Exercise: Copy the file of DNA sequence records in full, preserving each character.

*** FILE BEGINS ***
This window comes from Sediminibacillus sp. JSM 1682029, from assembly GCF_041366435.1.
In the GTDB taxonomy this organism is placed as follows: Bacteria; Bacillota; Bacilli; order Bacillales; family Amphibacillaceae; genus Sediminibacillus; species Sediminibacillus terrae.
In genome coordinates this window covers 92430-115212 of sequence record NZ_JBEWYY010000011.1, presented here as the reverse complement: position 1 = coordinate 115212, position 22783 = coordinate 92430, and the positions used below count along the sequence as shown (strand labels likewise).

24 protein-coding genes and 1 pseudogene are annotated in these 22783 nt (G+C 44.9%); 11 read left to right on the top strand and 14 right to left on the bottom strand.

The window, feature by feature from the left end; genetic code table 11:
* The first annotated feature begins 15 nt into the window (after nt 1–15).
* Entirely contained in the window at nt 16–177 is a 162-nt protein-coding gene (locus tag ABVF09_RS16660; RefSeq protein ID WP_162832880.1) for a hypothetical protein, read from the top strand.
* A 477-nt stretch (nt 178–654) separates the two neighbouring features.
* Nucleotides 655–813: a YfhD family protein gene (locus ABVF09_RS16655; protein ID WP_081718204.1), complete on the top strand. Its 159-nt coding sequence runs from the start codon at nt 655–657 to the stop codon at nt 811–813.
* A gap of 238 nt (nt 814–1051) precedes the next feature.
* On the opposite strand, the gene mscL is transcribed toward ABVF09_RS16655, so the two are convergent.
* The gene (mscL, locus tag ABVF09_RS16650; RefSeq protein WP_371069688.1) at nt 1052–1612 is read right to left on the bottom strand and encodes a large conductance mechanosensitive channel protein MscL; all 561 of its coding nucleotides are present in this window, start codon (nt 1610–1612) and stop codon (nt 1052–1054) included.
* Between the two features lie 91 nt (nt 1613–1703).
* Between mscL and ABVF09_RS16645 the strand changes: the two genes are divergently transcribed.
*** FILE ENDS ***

This window comes from Sediminibacillus sp. JSM 1682029, from assembly GCF_041366435.1.
In the GTDB taxonomy this organism is placed as follows: Bacteria; Bacillota; Bacilli; order Bacillales; family Amphibacillaceae; genus Sediminibacillus; species Sediminibacillus terrae.
In genome coordinates this window covers 92430-115212 of sequence record NZ_JBEWYY010000011.1, presented here as the reverse complement: position 1 = coordinate 115212, position 22783 = coordinate 92430, and the positions used below count along the sequence as shown (strand labels likewise).

24 protein-coding genes and 1 pseudogene are annotated in these 22783 nt (G+C 44.9%); 11 read left to right on the top strand and 14 right to left on the bottom strand.

The window, feature by feature from the left end; genetic code table 11:
* The first annotated feature begins 15 nt into the window (after nt 1–15).
* Entirely contained in the window at nt 16–177 is a 162-nt protein-coding gene (locus tag ABVF09_RS16660; RefSeq protein ID WP_162832880.1) for a hypothetical protein, read from the top strand.
* A 477-nt stretch (nt 178–654) separates the two neighbouring features.
* Nucleotides 655–813: a YfhD family protein gene (locus ABVF09_RS16655; protein ID WP_081718204.1), complete on the top strand. Its 159-nt coding sequence runs from the start codon at nt 655–657 to the stop codon at nt 811–813.
* A gap of 238 nt (nt 814–1051) precedes the next feature.
* On the opposite strand, the gene mscL is transcribed toward ABVF09_RS16655, so the two are convergent.
* The gene (mscL, locus tag ABVF09_RS16650; RefSeq protein WP_371069688.1) at nt 1052–1612 is read right to left on the bottom strand and encodes a large conductance mechanosensitive channel protein MscL; all 561 of its coding nucleotides are present in this window, start codon (nt 1610–1612) and stop codon (nt 1052–1054) included.
* Between the two features lie 91 nt (nt 1613–1703).
* Between mscL and ABVF09_RS16645 the strand changes: the two genes are divergently transcribed.